Some other bird species that lays blue eggs includes; Blue Jays, Blue-footed Boobies, Western Bluebirds, a Starlings, Snowy Egrets, Red-winged Blackbirds, Dunnocks, House Finches, Common Mynas, Magpies, Emus, Great Tinamous, Blackbirds, Song Thrushes, Cassin’s Finches, and many more.

Many of the birds listed above, which lay blue eggs, can be found in North America. So, if you encounter blue eggs, there’s a possibility they may not belong to robins.

Blue Jay Eggs: Everything You a Need to Know

Being another common bird in the United States, Blue Jays are responsible for most of the blue eggs you may come across in grassy areas.

Compared to the Robins’ eggs, eggs from blue jay are a bit bigger, which aligns with the fact that adult blue jays are bigger than adult robins.

These eggs are typically seen below a blue jay nest, often constructed at the junction of a tree branch and its trunk.

Appearance of Blue Jay’s Eggs

Blue Jay eggs come in two possible colours, ranging from slightly bluish color to a light brown shade, and usually have light brownish or gray specks on them. Unlike robin’s eggs, Blue Jay’s eggs lack colour brilliance.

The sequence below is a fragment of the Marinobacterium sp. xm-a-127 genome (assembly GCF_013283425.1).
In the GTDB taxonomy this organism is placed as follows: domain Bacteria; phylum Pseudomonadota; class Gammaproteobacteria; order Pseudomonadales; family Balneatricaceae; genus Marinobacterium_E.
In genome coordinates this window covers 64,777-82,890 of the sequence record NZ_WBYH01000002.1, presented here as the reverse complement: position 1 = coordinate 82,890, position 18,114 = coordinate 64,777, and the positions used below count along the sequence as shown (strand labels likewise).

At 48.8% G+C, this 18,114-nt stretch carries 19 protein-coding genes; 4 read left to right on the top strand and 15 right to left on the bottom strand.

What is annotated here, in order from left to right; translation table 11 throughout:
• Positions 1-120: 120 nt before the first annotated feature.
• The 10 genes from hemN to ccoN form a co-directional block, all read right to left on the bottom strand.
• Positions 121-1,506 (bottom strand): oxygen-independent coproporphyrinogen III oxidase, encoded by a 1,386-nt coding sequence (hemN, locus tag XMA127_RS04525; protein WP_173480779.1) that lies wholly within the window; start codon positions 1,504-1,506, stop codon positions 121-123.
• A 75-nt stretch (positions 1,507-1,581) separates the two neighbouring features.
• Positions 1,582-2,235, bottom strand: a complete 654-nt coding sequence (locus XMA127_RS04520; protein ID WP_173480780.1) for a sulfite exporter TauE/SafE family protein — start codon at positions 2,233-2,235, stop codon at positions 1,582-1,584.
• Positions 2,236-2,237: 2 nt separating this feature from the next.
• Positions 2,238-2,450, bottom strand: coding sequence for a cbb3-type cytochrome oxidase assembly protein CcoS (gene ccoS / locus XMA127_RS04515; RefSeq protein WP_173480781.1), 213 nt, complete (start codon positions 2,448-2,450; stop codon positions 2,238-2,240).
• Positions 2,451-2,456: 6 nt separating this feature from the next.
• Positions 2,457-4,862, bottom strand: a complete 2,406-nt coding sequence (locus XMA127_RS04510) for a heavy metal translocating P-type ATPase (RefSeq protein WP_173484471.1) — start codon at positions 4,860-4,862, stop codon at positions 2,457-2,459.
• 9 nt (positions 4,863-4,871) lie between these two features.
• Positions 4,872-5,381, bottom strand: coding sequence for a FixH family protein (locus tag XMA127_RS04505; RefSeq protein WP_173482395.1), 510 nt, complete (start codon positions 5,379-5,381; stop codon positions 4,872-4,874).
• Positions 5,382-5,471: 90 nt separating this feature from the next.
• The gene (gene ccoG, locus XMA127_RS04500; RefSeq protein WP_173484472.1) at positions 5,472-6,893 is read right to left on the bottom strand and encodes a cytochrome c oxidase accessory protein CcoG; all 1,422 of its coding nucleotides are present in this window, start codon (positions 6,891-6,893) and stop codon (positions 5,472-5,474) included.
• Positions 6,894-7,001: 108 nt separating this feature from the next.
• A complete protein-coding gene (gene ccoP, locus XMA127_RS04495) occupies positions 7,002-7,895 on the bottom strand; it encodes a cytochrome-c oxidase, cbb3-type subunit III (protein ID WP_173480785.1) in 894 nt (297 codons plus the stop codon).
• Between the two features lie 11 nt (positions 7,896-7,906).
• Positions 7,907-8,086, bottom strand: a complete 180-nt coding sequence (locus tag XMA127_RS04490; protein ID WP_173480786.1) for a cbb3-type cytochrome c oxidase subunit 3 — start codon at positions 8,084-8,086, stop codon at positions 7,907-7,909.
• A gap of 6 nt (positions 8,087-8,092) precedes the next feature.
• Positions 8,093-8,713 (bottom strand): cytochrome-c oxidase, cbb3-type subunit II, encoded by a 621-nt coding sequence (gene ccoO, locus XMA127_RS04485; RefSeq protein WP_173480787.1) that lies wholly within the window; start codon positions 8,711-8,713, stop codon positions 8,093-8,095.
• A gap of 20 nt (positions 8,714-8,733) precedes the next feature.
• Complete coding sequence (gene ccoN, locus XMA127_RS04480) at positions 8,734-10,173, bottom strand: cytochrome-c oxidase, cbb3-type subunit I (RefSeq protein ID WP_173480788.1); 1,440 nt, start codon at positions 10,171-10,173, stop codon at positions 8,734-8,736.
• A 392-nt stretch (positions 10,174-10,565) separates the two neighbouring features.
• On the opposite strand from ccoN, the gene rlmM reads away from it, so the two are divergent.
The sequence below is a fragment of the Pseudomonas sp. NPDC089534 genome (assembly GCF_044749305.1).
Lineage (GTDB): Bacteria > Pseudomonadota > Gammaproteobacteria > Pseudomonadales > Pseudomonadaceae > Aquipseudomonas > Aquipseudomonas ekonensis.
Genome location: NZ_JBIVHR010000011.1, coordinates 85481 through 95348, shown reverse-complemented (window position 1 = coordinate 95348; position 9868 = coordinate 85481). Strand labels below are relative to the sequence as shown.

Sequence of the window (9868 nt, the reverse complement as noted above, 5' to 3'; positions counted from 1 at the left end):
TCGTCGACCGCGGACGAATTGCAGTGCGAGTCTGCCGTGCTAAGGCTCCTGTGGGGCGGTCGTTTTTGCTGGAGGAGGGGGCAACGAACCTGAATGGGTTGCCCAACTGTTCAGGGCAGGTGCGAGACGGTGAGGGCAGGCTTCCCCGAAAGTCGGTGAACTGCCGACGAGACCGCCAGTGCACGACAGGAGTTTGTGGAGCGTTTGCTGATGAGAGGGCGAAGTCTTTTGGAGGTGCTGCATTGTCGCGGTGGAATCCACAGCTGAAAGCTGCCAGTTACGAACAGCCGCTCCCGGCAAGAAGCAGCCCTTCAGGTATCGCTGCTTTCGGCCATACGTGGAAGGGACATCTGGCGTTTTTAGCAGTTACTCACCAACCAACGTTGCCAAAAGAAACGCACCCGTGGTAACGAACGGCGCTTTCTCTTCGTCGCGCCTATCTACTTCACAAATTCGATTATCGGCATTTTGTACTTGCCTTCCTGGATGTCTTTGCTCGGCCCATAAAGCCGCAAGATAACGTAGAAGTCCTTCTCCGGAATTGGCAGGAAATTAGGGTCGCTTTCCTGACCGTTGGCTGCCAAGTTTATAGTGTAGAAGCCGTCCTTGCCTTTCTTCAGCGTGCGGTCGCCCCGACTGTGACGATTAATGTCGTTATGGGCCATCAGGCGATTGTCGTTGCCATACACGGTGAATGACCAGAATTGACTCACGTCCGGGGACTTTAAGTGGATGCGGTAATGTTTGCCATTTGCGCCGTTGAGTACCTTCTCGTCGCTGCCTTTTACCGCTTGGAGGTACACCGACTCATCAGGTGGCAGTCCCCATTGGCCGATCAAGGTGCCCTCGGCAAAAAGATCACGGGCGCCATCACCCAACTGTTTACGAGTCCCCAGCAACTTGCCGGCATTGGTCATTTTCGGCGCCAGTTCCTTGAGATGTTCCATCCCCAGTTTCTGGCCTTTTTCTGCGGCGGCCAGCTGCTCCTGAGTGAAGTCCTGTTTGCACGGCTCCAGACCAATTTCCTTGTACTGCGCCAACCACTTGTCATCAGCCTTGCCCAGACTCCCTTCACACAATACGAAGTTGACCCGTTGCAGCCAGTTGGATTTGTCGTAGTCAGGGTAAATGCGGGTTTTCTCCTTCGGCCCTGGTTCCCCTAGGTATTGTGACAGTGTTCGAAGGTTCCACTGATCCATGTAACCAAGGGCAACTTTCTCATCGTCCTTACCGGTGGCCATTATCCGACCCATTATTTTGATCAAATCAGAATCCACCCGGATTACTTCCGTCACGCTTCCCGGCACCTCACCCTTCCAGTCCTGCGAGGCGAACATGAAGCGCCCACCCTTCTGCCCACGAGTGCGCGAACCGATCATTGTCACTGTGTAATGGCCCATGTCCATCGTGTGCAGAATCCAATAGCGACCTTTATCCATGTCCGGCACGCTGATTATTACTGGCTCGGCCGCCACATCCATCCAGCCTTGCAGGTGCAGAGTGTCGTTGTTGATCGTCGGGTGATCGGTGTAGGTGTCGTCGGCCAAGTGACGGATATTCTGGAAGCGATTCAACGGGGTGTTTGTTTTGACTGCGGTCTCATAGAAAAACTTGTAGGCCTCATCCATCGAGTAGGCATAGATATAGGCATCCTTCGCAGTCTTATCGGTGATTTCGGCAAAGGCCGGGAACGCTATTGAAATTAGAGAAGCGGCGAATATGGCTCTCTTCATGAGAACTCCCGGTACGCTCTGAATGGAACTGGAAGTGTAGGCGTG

Size of Blue Jay’s Egg

The size similarity of robin and blue jay eggs is one issue that may lead to confusion. A blue jay’s egg is 1.0-1.3 inches long and 0.7-0.9 inches wide and is almost same size with a robin’s egg.

With only a 0.1-inch difference in both length and width, it can be difficult to differentiate the eggs from a Blue Jay and Robin when there is just a slight difference.

Nesting and Incubation Period Blue Jay’s Egg

The female Blue Jay lays from 2 to 7 eggs, which she then takes care of for up to 18 days. Both parents alternately incubate the eggs throughout incubation, however the female incubates the eggs for a longer period of time. The parents bring food for the nestlings when they hatch, and the fledglings leave the nest 17 to 21 days later.

Interesting Facts About Blue Jay’s Nests

Below are some interesting facts about blue jay nests on nesting location, size, and how they build it.